I know there is the ability for trading items and seeds between players, but I’ve honestly never had the chance to use it. I can imagine it comes in handy for tracking down the rarer seeds and such like.
Well, the main challenge I found in this game was getting through the incredibly slow beginning. It takes until around the 25th Spring in the first year before the real meat of the game opens up, and even after that, it is extremely slow going to progress.
I admit half of the reason it took until my fifth year in-game to finish the Town Restoration plans was because I was more interested in levelling up crops, and so completing those and gather items fell by the wayside slightly, but I still feel the game took a very long time to feel like any progress was being made.
Another issue was how long it takes to begin upgrading the different tools, with needing to unlock the different blueprints for tool upgrade separately from one of the characters, and then gathering the items needed to upgrade, some of which can’t be done until the mines are unlocked, around the 3rd or 4th restoration plan. It felt a lot like artificial difficulty, and if there’s one thing that deeply annoys me in a Harvest Moon game, its being artificially stopped from upgrading my tools.
Another thing that adds to the challenge slightly is how difficult it is in the beginning of the game to turn a profit on items being sold, and this then compounds the difficulty of buying items which are then necessary for crafting items needed to progress in the restoration of the town. Again, it felt a bit like artificial difficulty, though.
Gameplay is usually the area where the Harvest Moon games shine, and this one is no exception. The game builds on the standard formula of your being given a farm, of which it is then your duty to fix up and turn around in order to start making money.
From this front, the game doesn’t really build on much from previous games.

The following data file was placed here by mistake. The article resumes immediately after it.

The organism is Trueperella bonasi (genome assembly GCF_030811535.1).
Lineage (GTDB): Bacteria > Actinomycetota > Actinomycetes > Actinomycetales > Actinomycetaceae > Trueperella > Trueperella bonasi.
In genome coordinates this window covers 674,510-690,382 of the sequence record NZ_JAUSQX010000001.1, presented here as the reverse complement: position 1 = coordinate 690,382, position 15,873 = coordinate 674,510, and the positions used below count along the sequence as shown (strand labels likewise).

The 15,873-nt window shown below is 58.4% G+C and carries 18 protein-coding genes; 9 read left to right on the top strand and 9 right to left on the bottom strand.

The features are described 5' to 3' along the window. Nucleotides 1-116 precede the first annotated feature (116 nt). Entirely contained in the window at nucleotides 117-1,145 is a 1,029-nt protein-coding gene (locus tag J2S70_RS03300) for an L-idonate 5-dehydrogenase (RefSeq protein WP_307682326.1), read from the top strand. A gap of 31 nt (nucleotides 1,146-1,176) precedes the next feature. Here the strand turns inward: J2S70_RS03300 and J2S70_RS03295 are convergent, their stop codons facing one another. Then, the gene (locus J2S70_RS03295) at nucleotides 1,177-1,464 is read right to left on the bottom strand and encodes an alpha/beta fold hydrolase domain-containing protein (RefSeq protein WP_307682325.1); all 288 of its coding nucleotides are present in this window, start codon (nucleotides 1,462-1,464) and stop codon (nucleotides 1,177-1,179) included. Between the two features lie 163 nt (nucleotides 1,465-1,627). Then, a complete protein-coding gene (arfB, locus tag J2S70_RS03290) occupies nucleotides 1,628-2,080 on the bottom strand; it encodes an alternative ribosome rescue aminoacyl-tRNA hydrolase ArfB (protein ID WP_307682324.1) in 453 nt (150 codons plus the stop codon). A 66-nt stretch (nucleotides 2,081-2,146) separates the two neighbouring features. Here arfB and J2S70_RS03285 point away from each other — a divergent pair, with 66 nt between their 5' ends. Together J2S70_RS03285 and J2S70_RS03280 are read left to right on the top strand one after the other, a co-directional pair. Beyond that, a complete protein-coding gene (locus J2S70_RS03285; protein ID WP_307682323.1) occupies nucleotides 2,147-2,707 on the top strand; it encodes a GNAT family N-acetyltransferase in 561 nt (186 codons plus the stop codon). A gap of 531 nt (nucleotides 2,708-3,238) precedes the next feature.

You can sow seeds after buying packs from the local shops, or after winning them from festivals, and then plant the seeds into tilled ground. This is something where the game began to irk me, as packs of seeds now only cover four plots of land, rather than the more traditional nine plots. I can understand this was possibly done as a way to make the game more challenging, as the prices of seeds haven’t decreased to account for this, so it makes It somewhat harder to turn a profit from seeds alone.
Another issue I have with growing crops is now, rather than being given a large plot of land which could be tilled to your heart’s content, the game now forces you to make fields in the design aspect of the game, which can then be tilled. The created fields can be made from different items, such as soil and fertilizer, and what objects are used in the field creation has an impact on the productivity of the field, which then impacts on the rank of fully grown crops. This is all okay, except fields can only be created with eight plots available, so you have to burn through a lot of materials in order to create large areas to grow crops in, which is annoying, if you’re like me and like to focus mainly on crop growing.
Growing crops themselves has no issues, it’s the standard formula of plant seeds, and water them each day until they’re ready to harvest, at which point they can then be shipped, or put into storage. However, this game does throw up a slight change from the normal in that the harvested products have a ranking attached to them, which in turn has an effect on the price the crops can be sold for – the higher the rank, the more profit can be gained from their sale. The rank is easily changed by dosing the crops with fertiliser each day, until they’re ready for harvest, however, the only way to get the rank to highest is to then turn the crops back into seeds with the seed maker machine once it’s been built, and then fertilize the newly ranked up seeds again, and so on.
Something I would have liked would have been to see the option of selling ranked up seeds to the shops, so that ranked seeds could be bought at another time, rather than have them clog up storage space when you’re waiting for the right season to roll around again.
Use of tools is also critical to proper crop management, and upgrading the tools is even more important. It isn’t too hard to upgrade tools in this game; with the only things being needed are access to the design studio, the proper materials and the correct blue prints. I will say however, the upgraded tools make life on the farm so much easier, especially the watering can, which is a real blessing once it starts reaching gold level.